Example：10.1021/acsami.1c06204 or Chem. Rev., 2007, 107, 2411-2502
Preface:Empowerment in veterinary clinics: the role of trust in delegation Journal of Trust Research (IF), Pub Date : 2016-01-02, DOI: 10.1080/21515581.2016.1161884 F. David Schoorman, Roger C. Mayer, James H. Davis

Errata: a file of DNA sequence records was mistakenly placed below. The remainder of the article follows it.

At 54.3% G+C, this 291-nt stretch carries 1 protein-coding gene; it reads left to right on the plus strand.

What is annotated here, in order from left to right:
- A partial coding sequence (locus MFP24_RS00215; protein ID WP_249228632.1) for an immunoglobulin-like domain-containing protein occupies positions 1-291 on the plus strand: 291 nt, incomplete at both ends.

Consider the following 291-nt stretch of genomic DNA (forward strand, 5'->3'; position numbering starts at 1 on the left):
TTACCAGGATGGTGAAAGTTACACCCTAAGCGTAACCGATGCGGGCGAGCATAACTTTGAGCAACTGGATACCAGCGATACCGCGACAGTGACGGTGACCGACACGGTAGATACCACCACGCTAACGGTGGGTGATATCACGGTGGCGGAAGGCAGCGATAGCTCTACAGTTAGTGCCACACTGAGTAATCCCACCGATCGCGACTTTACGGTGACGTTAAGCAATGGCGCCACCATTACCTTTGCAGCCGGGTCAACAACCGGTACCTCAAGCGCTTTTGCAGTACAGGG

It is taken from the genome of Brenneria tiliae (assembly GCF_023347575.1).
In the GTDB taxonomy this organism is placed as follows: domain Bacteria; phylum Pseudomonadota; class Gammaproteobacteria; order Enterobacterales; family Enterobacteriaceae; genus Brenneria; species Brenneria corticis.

As we finished developing the paper ‘An integrative model of organizational trust’ that appeared in Academy of Management Review (Mayer, Davis, & Schoorman, 1995), we began to develop measures of ability, benevolence, integrity, propensity, and trust. In the following study we developed measures of the major constructs, and investigated the relationship between trust and the delegation of risky tasks to employees – which we argue is a key in empowerment. We presented this paper at a conference in 1996. For reasons that are complicated the paper never actually appeared in print. Twenty years later we are surprised at the attention this paper has attracted. As of this writing this paper has been cited over 100 times according to Google Scholar despite the fact that it is not available in a public forum. Scholars have cited this work in a variety of topics including delegation and empowerment (Pfeffer, Cialdini, Hanna, & Knopoff, 1998; Wasti, Tan, & Erdil, 2010), entrepreneurship (Cherry, 2015), collective learning (Gubbins & MacCurtain, 2008), and as a basis for measurement of trust constructs in diverse contexts such as banking (Birkenmeier & Sanséau, 2016), police mental health (Maurya & Agarwal, 2013), interteam trust (Serva, Fuller, & Mayer, 2005), virtual environments (Brown, Poole, & Rodgers, 2004; Jarvenpaa & Leidner, 1999; Robert, Dennis, & Hung, 2009; Staples & Webster, 2008) and crosscultural trust (Wasti, Tan, Brower, & Önder, 2007). We continue to receive frequent requests for a copy of this paper from scholars all over the world. Perhaps we (and a few others) underestimated the significance of the paper at the time but researchers in trust have not let it be forgotten. We share it unedited here to make it more readily available to other scholars, and to provide a more accessible version to cite. At the conclusion of the original study as it was presented, we offer some updated perspectives concerning trust and empowerment.